The Duke of Castleford has been so bad for so long that scandal can’t be bothered to rise up around him anymore. To alleviate the boredom of his privileged life, he occupies himself with drinking and whoring, not to mention the occasional duel. When something piques his interest, however, he has been known to emerge from his ennui and employ his considerable mental faculties to finding answers to the questions that fascinate him.
When Daphne Joyes rejects this notorious hedonist’s seduction, she assumes that he will forget about her and continue on his path to hell. Instead her beauty, grace and formidable composure captivate him, and she becomes one of those fascinations to him. That he intends to have her, and soon, is actually the least of the dangers that his pursuit of her presents. More troublesome is his interest in her past and her history, and the way he keeps poking his nose into the secrets behind the distant relative’s bequest that gave him ownership of the property where she lives.
I haven’t read or listened to any of the other books in this series, but I picked this up in the recent Tantor Audio sale (gawd bless ‘em!) and was immediately hooked by the superb narration by Kate Reading.
The story is pretty much a variant of your “jaded-rake-meets-woman-who-finally-interests-him” plot, but what marks it out as a bit different is the inclusion of the historical detail around the Peterloo Massacre in 1819, plus Daphne’s network of “sisters”, women who have been through similar experiences to herself at the hands of unscrupulous men.
At the beginning of the story Tristan, the Duke of Castleford is surprised by the bequest of several plots of land he has received in the will of the Duke of Becksbridge, a distant relation. He doesn’t need the money or the land, and the late Duke’s accompanying missive is cryptic to say the least, but while Castleford might spend six days out of every seven drinking and whoring, he does tend to his estates – on Tuesdays – and by all accounts has a very shrewd head for business and management.
He decides to visit the closest of these packets of land, and finds himself at the “Rarest Blooms”, which is currently inhabited by Mrs Daphne Joyes, the widow of a soldier, and a younger, rather nervous woman named Katherine Johnson. The property houses Mrs Joyes’ flower growing business and is also a sort of refuge for women who need to escape from the eyes of the world (or worse things) and live in peace and anonymity for a while.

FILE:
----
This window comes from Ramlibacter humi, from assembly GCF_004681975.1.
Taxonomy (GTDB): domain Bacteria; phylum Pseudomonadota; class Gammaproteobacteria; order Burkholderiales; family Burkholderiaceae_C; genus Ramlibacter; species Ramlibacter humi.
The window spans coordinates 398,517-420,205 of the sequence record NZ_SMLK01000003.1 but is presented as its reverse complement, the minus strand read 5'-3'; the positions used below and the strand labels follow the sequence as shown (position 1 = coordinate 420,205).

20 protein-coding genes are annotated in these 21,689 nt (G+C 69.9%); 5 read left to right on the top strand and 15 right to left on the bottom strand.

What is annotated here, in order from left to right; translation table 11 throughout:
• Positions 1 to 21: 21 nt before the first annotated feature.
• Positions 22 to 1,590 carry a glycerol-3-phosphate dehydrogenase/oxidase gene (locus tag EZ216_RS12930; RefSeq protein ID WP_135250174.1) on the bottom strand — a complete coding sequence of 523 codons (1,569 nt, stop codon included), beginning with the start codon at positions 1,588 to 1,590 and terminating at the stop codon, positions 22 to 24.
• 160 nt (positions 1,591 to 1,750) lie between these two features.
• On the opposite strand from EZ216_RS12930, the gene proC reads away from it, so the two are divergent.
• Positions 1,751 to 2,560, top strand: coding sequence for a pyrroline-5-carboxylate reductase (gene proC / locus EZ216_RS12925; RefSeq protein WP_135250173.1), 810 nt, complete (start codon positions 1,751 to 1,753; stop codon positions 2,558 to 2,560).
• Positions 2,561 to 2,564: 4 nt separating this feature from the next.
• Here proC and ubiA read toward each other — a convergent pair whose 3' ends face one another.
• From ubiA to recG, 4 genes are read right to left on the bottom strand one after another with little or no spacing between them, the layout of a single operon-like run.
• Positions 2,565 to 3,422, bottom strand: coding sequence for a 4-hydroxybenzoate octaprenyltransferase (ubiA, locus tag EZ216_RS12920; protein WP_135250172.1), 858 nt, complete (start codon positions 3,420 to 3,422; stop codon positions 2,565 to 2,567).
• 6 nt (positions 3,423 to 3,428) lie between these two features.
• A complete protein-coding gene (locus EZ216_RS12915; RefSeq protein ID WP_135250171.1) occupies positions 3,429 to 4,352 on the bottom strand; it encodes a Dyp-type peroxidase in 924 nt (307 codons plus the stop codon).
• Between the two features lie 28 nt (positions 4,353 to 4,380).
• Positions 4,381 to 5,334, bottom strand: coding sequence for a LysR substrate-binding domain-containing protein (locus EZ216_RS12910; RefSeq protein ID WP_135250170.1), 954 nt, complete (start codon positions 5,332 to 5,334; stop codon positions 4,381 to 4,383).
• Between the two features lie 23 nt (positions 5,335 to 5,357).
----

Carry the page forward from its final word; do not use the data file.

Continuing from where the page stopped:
Castleford is immediately captivated by the beautiful and intelligent Mrs Joyes, and sets about trying to seduce her. As far as that element of the story goes, it’s not especially original, but it does have some delightful dialogue between the pair as they develop a friendship of sorts, and as Daphne begins to realise that there is more to the Duke than many people believe – or rather, than he allows many people to believe.
But Daphne is a mystery, and Castleford’s acute mind won’t leave it alone – he has to find out just who she is and why she is living alone, as well as working out why on earth he was left the properties in Becksbridge’s will which are all dotted around in different parts of England. He begins to piece the puzzle together slowly and it’s likely the reader/listener is a bit ahead of him, but Daphne’s story, when it is finally revealed, packs no less a punch for that.
I admit that I really liked Castleford as a character. He’s jaded and he’s a rake and makes no bones about admitting it, but he’s fiercely intelligent and honourable at the same time. He’s witty, has a great sense of humour, and he doesn’t lie to Daphne. He makes it clear to her that he wants her to become his mistress and that theirs will be a finite relationship, but he also shows her a lot of consideration, especially when he makes her a promise that most men would have found it impossible to fulfil.